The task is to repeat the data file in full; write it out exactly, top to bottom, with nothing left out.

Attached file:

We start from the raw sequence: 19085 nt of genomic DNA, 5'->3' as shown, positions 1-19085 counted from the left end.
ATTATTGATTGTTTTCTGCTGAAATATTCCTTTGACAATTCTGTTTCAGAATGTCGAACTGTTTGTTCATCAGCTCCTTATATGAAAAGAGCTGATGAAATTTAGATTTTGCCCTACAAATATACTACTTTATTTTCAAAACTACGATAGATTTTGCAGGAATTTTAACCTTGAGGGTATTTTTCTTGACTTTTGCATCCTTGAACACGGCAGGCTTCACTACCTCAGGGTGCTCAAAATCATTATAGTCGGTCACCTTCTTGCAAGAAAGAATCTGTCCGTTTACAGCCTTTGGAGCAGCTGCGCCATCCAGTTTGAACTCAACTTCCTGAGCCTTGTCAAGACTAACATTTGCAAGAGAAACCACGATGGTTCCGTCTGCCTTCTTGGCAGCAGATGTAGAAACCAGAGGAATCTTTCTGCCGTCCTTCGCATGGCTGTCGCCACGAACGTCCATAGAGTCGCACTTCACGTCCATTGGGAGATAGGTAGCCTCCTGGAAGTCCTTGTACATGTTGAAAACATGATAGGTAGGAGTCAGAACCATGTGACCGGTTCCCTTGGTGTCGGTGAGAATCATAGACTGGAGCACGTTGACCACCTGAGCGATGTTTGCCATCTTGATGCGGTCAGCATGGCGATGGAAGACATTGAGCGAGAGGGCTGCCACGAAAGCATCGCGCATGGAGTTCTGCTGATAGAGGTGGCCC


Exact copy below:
We start from the raw sequence: 19085 nt of genomic DNA, 5'->3' as shown, positions 1-19085 counted from the left end.
ATTATTGATTGTTTTCTGCTGAAATATTCCTTTGACAATTCTGTTTCAGAATGTCGAACTGTTTGTTCATCAGCTCCTTATATGAAAAGAGCTGATGAAATTTAGATTTTGCCCTACAAATATACTACTTTATTTTCAAAACTACGATAGATTTTGCAGGAATTTTAACCTTGAGGGTATTTTTCTTGACTTTTGCATCCTTGAACACGGCAGGCTTCACTACCTCAGGGTGCTCAAAATCATTATAGTCGGTCACCTTCTTGCAAGAAAGAATCTGTCCGTTTACAGCCTTTGGAGCAGCTGCGCCATCCAGTTTGAACTCAACTTCCTGAGCCTTGTCAAGACTAACATTTGCAAGAGAAACCACGATGGTTCCGTCTGCCTTCTTGGCAGCAGATGTAGAAACCAGAGGAATCTTTCTGCCGTCCTTCGCATGGCTGTCGCCACGAACGTCCATAGAGTCGCACTTCACGTCCATTGGGAGATAGGTAGCCTCCTGGAAGTCCTTGTACATGTTGAAAACATGATAGGTAGGAGTCAGAACCATGTGACCGGTTCCCTTGGTGTCGGTGAGAATCATAGACTGGAGCACGTTGACCACCTGAGCGATGTTTGCCATCTTGATGCGGTCAGCATGGCGATGGAAGACATTGAGCGAGAGGGCTGCCACGAAAGCATCGCGCATGGAGTTCTGCTGATAGAGGTGGCCC